House subcommittee panel seeks solutions to closing STEM skills gap

STEM Education Coalition Executive Director James Brown often hears from concerned stakeholders, including grandparents who know statistics about STEM jobs and want schools to prepare students for 21st century careers.

“I will get a call from a grandparent who will read to me over the phone the highest paying college majors: petroleum engineering, systems engineering, actuarial science, chemical engineering, computer science and engineering, and nuclear engineering,” he said. “They get it; they’ve done their homework. They get the fact that STEM skills are important, not just to their children and their grandchildren, but to the society in general.”

They also understand the irony, he said, that “83 percent of millennials sleep with their smartphones, but only 16 percent of high school graduates have an interest in pursuing careers in science and technology.”

Brown was hoping to convey the public’s vexation with K-12 STEM education when he told this story as part of his testimony at a July 26 hearing before the House Committee on Science, Space, and Technology Subcommittee on Research and Technology.

Code.org estimates that over 500,000 computing jobs go unfilled each year in the U.S., which magnifies an issue that stakeholders call the skills gap.

Rep. Barbara Comstock, R-Va., who chairs the subcommittee, said the solution to closing the skills gap and filling the computing skills pipeline may be a combination of public and private sector investments, as well as early exposure to the subject of computer science.

Comstock acknowledged “great examples” of companies in the private sector that seek to close the workforce gaps by providing grants to school systems or by working with local high schools to help students earn cybersecurity certificates “so kids can start working right out of high school,” for instance.

The nonprofit sector is doing its part, she said, through initiatives such as Girls Who Code — a summer program that exposes girls to computer science and related fields, Comstock added.

Yet a “repeated concern” she gets from employers in the districts she represents is the need for employable individuals with the appropriate education, training, and knowledge of cybersecurity matters, she said.

Rep. Daniel Lipinski, D-Ill., also lamented that he regularly hears from employers who say that demands for talent exceed the current supply.

‘Core foundational concepts’

Committee Chairman Rep. Lamar Smith, R-Texas, said it is critical to know “what is taking place outside of the federal government so we can be sure we’re not spending taxpayer dollars on duplicative programs,” before turning to the experts on the matter.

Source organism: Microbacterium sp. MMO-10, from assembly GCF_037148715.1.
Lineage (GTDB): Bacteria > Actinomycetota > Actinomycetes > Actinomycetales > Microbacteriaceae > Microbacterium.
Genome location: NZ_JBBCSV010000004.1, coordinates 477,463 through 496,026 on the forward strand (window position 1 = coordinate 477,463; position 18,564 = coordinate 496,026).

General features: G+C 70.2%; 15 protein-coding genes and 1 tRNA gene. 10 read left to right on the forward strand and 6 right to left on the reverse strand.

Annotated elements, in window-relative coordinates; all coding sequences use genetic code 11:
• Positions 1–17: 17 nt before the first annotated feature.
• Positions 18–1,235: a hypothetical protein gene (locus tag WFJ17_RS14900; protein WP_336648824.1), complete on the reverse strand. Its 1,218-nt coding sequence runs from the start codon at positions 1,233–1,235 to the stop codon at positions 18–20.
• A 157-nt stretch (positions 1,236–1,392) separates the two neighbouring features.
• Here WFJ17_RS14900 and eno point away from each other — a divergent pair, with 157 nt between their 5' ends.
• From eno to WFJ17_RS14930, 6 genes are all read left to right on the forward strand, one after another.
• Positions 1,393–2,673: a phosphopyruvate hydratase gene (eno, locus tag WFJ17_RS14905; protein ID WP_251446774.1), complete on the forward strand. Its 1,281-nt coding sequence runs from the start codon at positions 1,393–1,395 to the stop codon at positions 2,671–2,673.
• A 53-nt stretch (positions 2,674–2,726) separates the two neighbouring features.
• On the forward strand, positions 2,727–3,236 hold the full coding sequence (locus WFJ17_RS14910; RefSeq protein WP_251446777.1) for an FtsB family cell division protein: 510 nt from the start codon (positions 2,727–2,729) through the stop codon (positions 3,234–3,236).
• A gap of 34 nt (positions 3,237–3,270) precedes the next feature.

Pat Yongpradit, CEO of Code.org — which is known for its Hour of Code — is a former computer science teacher in Maryland who left the teaching profession just four years ago.

He told lawmakers that a handful of states have dedicated funding for computer science, and many computer science teachers, like himself, lack curriculum direction from the state, which forces them to “constantly craft resources” on their own.

“The challenge is in creating enough computer science teachers, [and] creating policies that will install and sustain high-quality computer science experiences for all students,” he said.

Yongpradit advocated for federal policies that promote and expand “the core foundational concepts in this field … so that students who are in kindergarten now, who are excited about computer science, aren’t ill-prepared for when they are 22 and they enter the workforce.”

ESSA plans

Brown cited positive trends occurring in the K-12 sector, starting with the fact that 17 of the 25 states that have released plans aligning to the Every Student Succeeds Act, Pub. L. No. 114-95, have added science to their accountability systems. A similar number of states proposed career and technical education indicators as well as measures of AP coursework in STEM subjects, he said.

What’s more, about a quarter of states intend to use federal resources under Title II, Part A and Title IV, Part A to improve teacher quality, hire STEM educators, invest in training programs for in-service educators, and promote STEM education competitions and other learning opportunities.

“However, there’s a catch,” he told the subcommittee panel. “The Trump administration’s budget bills that have been moving through the House appropriations committee, have been sending, what I’ll say, mixed signals about whether those programs will exist or what the funding levels will be for those programs.”

“There is a strong bipartisan tradition [in Congress] of supporting STEM education as a policy priority,” he added. “What I would love to say to the next grandparent that calls us up and asks for help in this subject is that the federal government has got their back on this issue.”

Emily Ann Brown covers education technology and STEM education issues for LRP Publications.

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